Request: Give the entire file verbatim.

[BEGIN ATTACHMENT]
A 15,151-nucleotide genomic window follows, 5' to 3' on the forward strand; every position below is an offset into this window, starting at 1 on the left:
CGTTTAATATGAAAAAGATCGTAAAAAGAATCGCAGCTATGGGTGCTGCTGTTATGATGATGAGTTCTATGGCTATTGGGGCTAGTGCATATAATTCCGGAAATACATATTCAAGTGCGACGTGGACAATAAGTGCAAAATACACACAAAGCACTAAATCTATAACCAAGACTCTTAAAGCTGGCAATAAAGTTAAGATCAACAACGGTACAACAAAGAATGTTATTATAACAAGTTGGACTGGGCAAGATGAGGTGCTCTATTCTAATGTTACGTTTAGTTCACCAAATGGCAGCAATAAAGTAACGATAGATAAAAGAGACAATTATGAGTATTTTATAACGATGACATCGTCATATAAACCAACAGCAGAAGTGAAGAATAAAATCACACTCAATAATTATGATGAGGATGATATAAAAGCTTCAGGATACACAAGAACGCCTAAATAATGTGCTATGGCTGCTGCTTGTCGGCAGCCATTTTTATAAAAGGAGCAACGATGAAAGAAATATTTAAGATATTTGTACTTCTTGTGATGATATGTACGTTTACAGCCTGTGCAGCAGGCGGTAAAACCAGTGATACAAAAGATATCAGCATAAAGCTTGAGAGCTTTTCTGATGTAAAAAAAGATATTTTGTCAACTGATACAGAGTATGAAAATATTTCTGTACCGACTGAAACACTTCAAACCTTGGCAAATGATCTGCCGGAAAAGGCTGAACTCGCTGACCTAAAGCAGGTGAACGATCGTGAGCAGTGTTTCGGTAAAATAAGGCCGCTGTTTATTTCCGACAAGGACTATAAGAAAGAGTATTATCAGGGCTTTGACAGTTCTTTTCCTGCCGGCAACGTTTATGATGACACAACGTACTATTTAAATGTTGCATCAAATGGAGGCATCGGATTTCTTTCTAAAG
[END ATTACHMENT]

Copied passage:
A 15,151-nucleotide genomic window follows, 5' to 3' on the forward strand; every position below is an offset into this window, starting at 1 on the left:
CGTTTAATATGAAAAAGATCGTAAAAAGAATCGCAGCTATGGGTGCTGCTGTTATGATGATGAGTTCTATGGCTATTGGGGCTAGTGCATATAATTCCGGAAATACATATTCAAGTGCGACGTGGACAATAAGTGCAAAATACACACAAAGCACTAAATCTATAACCAAGACTCTTAAAGCTGGCAATAAAGTTAAGATCAACAACGGTACAACAAAGAATGTTATTATAACAAGTTGGACTGGGCAAGATGAGGTGCTCTATTCTAATGTTACGTTTAGTTCACCAAATGGCAGCAATAAAGTAACGATAGATAAAAGAGACAATTATGAGTATTTTATAACGATGACATCGTCATATAAACCAACAGCAGAAGTGAAGAATAAAATCACACTCAATAATTATGATGAGGATGATATAAAAGCTTCAGGATACACAAGAACGCCTAAATAATGTGCTATGGCTGCTGCTTGTCGGCAGCCATTTTTATAAAAGGAGCAACGATGAAAGAAATATTTAAGATATTTGTACTTCTTGTGATGATATGTACGTTTACAGCCTGTGCAGCAGGCGGTAAAACCAGTGATACAAAAGATATCAGCATAAAGCTTGAGAGCTTTTCTGATGTAAAAAAAGATATTTTGTCAACTGATACAGAGTATGAAAATATTTCTGTACCGACTGAAACACTTCAAACCTTGGCAAATGATCTGCCGGAAAAGGCTGAACTCGCTGACCTAAAGCAGGTGAACGATCGTGAGCAGTGTTTCGGTAAAATAAGGCCGCTGTTTATTTCCGACAAGGACTATAAGAAAGAGTATTATCAGGGCTTTGACAGTTCTTTTCCTGCCGGCAACGTTTATGATGACACAACGTACTATTTAAATGTTGCATCAAATGGAGGCATCGGATTTCTTTCTAAAG